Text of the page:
we have been denied the right to defend ourselves. Furthermore, as citizens
of Rome we are exempted from degrading forms of punishment. We have been
treated like criminals and thrown into prison. Now you are trying to get
rid of us in secret. No indeed! But let them come themselves and bring us
out." The magistrates were in real trouble and they knew it. They had
been swayed by the mobs and had failed to even investigate what Paul and
Silas had been charged with. Their positions were on the line. Earlier,
the Emperor Claudius had deprived the city of Rhodes of its freedom for
having crucified some Roman citizens. That is why the magistrates forgave
the disciples and appealed to them to leave the city, because as citizens
of Rome they could not be forced to depart Philippi.
But why did Paul and Silas confront the authorities? It sounds out of character
for these servants of Jesus Christ to demand their rights. They did so because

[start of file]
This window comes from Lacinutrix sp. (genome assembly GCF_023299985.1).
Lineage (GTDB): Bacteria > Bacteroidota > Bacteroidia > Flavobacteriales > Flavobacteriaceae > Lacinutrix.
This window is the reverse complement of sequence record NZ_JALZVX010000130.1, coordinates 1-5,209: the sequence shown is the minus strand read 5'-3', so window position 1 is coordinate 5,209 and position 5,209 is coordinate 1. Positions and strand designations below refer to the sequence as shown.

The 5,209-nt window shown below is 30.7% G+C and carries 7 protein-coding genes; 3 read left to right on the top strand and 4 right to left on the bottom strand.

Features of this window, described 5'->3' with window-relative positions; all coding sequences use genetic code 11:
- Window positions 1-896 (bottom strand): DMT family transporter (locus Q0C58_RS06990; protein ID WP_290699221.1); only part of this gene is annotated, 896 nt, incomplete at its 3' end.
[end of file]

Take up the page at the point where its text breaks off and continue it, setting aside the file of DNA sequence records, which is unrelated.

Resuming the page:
the first church in Europe had now been established, with Lydia and her
household and the Philippian jailer and his household--all of them Roman
citizens--and they would need protection when they in turn witnessed to
Christ in the future. Paul is not concerned for himself, but is concerned
that all who would later come to Christ in that Roman city be allowed to
live and worship in peace.
A number of the Jews for Jesus people were arrested for handing out literature
in Los Angeles International Airport in 1984. They responded by challenging
their arrest in the federal courts. On June 15th this year, the Supreme
Court ruled 9-0 that Jews for Jesus, and other groups, had protection under
the First Amendment to hand out literature and to talk to people in any